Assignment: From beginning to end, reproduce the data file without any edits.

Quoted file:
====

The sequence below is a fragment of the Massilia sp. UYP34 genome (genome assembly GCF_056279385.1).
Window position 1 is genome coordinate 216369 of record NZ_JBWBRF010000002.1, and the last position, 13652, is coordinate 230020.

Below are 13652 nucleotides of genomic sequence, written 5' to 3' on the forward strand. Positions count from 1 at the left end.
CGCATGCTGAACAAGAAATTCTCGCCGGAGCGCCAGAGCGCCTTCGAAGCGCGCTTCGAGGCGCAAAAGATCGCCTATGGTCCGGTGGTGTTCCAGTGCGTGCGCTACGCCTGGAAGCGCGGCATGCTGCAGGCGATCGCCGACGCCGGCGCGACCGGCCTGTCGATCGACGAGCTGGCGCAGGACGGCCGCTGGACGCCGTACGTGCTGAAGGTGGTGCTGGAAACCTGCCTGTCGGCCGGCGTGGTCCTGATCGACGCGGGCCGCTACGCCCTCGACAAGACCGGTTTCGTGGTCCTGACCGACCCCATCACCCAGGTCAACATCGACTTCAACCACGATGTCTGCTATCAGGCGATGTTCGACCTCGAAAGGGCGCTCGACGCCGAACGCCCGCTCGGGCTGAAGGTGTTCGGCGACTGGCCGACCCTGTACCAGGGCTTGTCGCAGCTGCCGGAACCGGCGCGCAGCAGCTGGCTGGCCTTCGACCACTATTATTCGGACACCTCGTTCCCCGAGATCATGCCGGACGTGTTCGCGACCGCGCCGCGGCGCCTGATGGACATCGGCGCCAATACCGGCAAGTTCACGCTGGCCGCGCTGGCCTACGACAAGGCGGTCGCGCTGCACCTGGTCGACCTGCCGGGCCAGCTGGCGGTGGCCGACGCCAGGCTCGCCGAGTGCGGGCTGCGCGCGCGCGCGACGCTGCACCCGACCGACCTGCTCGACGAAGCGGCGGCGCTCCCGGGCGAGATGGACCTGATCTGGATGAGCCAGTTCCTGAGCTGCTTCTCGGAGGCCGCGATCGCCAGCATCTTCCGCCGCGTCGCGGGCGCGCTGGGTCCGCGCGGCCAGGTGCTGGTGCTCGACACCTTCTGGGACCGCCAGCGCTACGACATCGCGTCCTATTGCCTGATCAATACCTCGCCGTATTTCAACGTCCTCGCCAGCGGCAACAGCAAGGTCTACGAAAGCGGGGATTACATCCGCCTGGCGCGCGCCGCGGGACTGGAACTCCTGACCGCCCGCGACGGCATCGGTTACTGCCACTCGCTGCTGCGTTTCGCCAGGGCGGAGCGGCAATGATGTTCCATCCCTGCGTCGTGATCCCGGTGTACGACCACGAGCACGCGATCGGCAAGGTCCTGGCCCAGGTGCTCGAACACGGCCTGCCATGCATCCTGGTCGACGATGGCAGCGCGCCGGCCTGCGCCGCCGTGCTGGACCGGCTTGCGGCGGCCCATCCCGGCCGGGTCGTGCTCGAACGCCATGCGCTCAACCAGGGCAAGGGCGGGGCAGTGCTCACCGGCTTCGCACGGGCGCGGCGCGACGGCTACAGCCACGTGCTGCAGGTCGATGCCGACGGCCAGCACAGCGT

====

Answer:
The sequence below is a fragment of the Massilia sp. UYP34 genome (genome assembly GCF_056279385.1).
Window position 1 is genome coordinate 216369 of record NZ_JBWBRF010000002.1, and the last position, 13652, is coordinate 230020.

Below are 13652 nucleotides of genomic sequence, written 5' to 3' on the forward strand. Positions count from 1 at the left end.
CGCATGCTGAACAAGAAATTCTCGCCGGAGCGCCAGAGCGCCTTCGAAGCGCGCTTCGAGGCGCAAAAGATCGCCTATGGTCCGGTGGTGTTCCAGTGCGTGCGCTACGCCTGGAAGCGCGGCATGCTGCAGGCGATCGCCGACGCCGGCGCGACCGGCCTGTCGATCGACGAGCTGGCGCAGGACGGCCGCTGGACGCCGTACGTGCTGAAGGTGGTGCTGGAAACCTGCCTGTCGGCCGGCGTGGTCCTGATCGACGCGGGCCGCTACGCCCTCGACAAGACCGGTTTCGTGGTCCTGACCGACCCCATCACCCAGGTCAACATCGACTTCAACCACGATGTCTGCTATCAGGCGATGTTCGACCTCGAAAGGGCGCTCGACGCCGAACGCCCGCTCGGGCTGAAGGTGTTCGGCGACTGGCCGACCCTGTACCAGGGCTTGTCGCAGCTGCCGGAACCGGCGCGCAGCAGCTGGCTGGCCTTCGACCACTATTATTCGGACACCTCGTTCCCCGAGATCATGCCGGACGTGTTCGCGACCGCGCCGCGGCGCCTGATGGACATCGGCGCCAATACCGGCAAGTTCACGCTGGCCGCGCTGGCCTACGACAAGGCGGTCGCGCTGCACCTGGTCGACCTGCCGGGCCAGCTGGCGGTGGCCGACGCCAGGCTCGCCGAGTGCGGGCTGCGCGCGCGCGCGACGCTGCACCCGACCGACCTGCTCGACGAAGCGGCGGCGCTCCCGGGCGAGATGGACCTGATCTGGATGAGCCAGTTCCTGAGCTGCTTCTCGGAGGCCGCGATCGCCAGCATCTTCCGCCGCGTCGCGGGCGCGCTGGGTCCGCGCGGCCAGGTGCTGGTGCTCGACACCTTCTGGGACCGCCAGCGCTACGACATCGCGTCCTATTGCCTGATCAATACCTCGCCGTATTTCAACGTCCTCGCCAGCGGCAACAGCAAGGTCTACGAAAGCGGGGATTACATCCGCCTGGCGCGCGCCGCGGGACTGGAACTCCTGACCGCCCGCGACGGCATCGGTTACTGCCACTCGCTGCTGCGTTTCGCCAGGGCGGAGCGGCAATGATGTTCCATCCCTGCGTCGTGATCCCGGTGTACGACCACGAGCACGCGATCGGCAAGGTCCTGGCCCAGGTGCTCGAACACGGCCTGCCATGCATCCTGGTCGACGATGGCAGCGCGCCGGCCTGCGCCGCCGTGCTGGACCGGCTTGCGGCGGCCCATCCCGGCCGGGTCGTGCTCGAACGCCATGCGCTCAACCAGGGCAAGGGCGGGGCAGTGCTCACCGGCTTCGCACGGGCGCGGCGCGACGGCTACAGCCACGTGCTGCAGGTCGATGCCGACGGCCAGCACAGCGT